Be sure that you get the name of the hiring manager before sending your resume, and address the letter to that individual.
The proper greeting will be either “Dear Mr. (Smith),” or “Dear Ms. (Smith).” Avoid using Miss or Mrs., and do not address
your letter to “Dear Sirs,” as it is considered inappropriate. If you are unsure of your contact’s gender, address them by
their first and last name, as in “Dear Pat Smith,” to avoid an embarrassing mistake. If you don’t know the name of the
hiring manager, simply use the greeting “Dear Hiring Manager,”– it’s clear, to the point, and gender neutral.
Get to the point in your opening paragraph:
One of the most common interviewing questions employers ask is “Why should I hire you among other candidates?”
Provide an answer to that question right off the bat in your opening paragraph. This is a very important section because it
is the first thing the employer will read. It must be powerful and make an immediate impact. Be sure sell yourself and your
unique abilities. Do not use a generic opening paragraph that can apply to any Tom, Dick or Harry.
Every line should sell you, so use aggressive language here and throughout the rest of your cover letter. For example,
instead of writing “My background is in finance management, making me well-suited for your advertised Corporate
Finance Director position.” you can write “A background in finance management and a proven record of developing
effective strategies that drive revenue, growth and shareholder value make me a strong candidate for your advertised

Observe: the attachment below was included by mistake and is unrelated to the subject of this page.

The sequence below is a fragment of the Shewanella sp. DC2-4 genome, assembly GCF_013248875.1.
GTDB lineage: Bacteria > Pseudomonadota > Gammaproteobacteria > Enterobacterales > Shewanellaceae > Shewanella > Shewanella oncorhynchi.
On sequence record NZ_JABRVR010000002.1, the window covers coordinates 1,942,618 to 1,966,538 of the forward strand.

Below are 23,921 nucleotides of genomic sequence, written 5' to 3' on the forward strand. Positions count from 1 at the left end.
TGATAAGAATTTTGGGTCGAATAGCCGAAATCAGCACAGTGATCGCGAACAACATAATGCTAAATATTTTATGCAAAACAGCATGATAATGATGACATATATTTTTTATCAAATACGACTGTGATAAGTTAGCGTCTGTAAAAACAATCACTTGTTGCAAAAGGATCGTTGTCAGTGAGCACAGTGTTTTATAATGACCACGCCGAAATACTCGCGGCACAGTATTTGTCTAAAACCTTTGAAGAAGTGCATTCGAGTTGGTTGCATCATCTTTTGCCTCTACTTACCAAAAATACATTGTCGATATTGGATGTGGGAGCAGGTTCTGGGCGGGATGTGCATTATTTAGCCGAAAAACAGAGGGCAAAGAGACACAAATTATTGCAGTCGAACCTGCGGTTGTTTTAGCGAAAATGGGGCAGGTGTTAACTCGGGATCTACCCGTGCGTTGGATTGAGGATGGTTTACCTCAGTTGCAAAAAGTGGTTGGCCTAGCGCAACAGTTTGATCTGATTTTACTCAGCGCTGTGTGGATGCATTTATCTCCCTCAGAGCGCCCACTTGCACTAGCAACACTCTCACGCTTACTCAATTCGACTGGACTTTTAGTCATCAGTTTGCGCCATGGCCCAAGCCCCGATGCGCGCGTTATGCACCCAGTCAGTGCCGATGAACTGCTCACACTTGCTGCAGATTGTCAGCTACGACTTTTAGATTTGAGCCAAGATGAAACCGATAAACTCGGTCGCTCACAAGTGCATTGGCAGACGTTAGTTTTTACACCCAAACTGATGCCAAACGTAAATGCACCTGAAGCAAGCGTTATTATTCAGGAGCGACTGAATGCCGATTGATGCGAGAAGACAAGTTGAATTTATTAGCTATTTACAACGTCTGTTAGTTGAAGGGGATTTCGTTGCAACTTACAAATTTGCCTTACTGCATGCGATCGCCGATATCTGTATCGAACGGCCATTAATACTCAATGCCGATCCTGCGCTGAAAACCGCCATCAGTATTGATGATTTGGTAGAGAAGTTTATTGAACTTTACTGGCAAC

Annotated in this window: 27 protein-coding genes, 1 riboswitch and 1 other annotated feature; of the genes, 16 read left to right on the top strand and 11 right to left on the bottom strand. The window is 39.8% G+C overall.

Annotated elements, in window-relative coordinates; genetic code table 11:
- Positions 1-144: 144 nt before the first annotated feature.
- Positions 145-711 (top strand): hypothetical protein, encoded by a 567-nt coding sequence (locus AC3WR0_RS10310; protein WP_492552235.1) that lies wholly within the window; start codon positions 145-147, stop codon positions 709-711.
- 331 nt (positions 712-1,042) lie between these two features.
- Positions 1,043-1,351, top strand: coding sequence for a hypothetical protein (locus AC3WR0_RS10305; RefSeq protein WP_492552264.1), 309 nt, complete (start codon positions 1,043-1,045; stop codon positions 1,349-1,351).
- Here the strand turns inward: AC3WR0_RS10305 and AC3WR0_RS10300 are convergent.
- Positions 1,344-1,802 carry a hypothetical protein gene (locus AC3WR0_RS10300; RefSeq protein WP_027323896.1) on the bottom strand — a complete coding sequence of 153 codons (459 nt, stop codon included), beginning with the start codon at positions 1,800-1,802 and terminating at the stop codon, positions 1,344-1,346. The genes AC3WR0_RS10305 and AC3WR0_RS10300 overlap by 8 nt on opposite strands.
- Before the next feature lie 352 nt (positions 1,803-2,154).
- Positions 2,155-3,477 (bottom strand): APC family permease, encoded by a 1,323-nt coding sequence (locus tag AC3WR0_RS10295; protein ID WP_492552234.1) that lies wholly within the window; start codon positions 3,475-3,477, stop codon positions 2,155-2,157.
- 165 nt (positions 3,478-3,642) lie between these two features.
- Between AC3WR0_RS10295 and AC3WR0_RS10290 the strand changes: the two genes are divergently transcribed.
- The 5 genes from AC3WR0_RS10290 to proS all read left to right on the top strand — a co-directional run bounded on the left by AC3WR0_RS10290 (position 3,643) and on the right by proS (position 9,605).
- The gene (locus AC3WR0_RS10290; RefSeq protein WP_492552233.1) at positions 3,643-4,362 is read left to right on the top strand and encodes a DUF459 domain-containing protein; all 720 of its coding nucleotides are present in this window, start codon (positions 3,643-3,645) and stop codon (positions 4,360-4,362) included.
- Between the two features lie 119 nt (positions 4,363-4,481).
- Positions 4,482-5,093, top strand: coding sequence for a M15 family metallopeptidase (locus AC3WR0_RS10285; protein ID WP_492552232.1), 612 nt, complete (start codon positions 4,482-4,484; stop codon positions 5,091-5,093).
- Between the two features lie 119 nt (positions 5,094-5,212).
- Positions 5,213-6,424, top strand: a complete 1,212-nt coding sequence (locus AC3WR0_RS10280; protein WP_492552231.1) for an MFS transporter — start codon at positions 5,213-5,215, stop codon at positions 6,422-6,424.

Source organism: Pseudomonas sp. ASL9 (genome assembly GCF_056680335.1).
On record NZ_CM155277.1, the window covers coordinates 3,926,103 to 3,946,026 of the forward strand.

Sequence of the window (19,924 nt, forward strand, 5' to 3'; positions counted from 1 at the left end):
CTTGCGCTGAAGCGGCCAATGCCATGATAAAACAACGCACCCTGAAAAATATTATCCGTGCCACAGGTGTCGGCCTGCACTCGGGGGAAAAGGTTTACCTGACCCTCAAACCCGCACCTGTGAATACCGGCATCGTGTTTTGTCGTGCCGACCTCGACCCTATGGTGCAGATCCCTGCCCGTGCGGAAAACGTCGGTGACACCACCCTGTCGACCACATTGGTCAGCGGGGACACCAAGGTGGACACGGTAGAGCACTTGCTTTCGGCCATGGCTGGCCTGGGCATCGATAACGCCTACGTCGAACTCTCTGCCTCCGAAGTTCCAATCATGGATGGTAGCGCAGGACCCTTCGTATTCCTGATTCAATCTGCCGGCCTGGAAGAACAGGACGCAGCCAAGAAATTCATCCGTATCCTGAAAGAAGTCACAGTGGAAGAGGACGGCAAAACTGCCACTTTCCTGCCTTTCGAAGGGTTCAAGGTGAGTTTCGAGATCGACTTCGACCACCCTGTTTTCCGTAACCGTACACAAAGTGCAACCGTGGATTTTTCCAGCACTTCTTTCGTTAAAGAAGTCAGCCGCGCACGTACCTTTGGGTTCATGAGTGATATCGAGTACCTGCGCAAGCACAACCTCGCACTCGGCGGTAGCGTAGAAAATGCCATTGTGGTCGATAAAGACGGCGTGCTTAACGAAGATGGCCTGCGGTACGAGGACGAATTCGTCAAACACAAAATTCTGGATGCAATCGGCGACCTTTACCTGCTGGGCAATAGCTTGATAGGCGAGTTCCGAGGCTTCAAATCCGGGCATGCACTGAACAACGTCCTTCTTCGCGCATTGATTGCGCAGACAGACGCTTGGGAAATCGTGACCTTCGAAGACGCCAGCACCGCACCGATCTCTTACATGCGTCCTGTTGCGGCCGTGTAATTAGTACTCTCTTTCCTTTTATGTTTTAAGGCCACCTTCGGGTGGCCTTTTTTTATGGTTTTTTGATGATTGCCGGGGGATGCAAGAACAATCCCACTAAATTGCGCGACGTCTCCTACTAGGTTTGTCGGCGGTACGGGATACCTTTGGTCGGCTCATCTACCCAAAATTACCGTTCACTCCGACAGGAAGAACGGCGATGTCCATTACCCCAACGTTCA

Corporate Finance Director position.”
Show your interest and sell your accomplishments in the body of the letter:
In this section, you need to show your interest in the job and the company. Research is a key ingredient to a successful
job search. The more you are able to demonstrate your interest and knowledge about a company, the better your chances
are to secure an interview. Get to know the company’s mission and new corporate initiatives, and tell them how you can
help them meet their objectives or resolve their problems. Praise the company for public recognitions or recent
accomplishments. The employer will surely take notice of your active interest.
Use “I” and “my” sparingly. Try not to use these words more than six times in your cover letter. You need to focus on what
you will bring to the company and how you will help them improve their profitability. Too much use of the word “I” will also
make your letter look elementary and poorly written.
For executive-level candidates and professionals with substantial achievements, a bullet point format is often the most
effective and efficient way to highlight accomplishments. If you fall into this category, be sure to keep the bullet point
statements unique and fresh. Do not copy and paste the exact same phrases from the resume as it will make you look
lazy. All sentences and achievements transferred from the resume should be rephrased.
Close your letter with a strong paragraph:
In the closing paragraph, you need to address several issues. At the very least, you need to ask for the interview and
provide contact information. This is also the ideal place to mention your salary requirements (if the employer insists on it),
or your desire to relocate.
To demonstrate your drive and interest, mention that you will call within a week to follow up. This is a great way to ensure
the resume was successfully received, and it creates an opportunity to establish a dialog. However, do not mention this in
your cover letter if you do not intend to follow up.
In summation, an aggressive and dynamic cover letter will help you stand out among the competition. Remember that the
goal is to market yourself – not to compose a dull biography.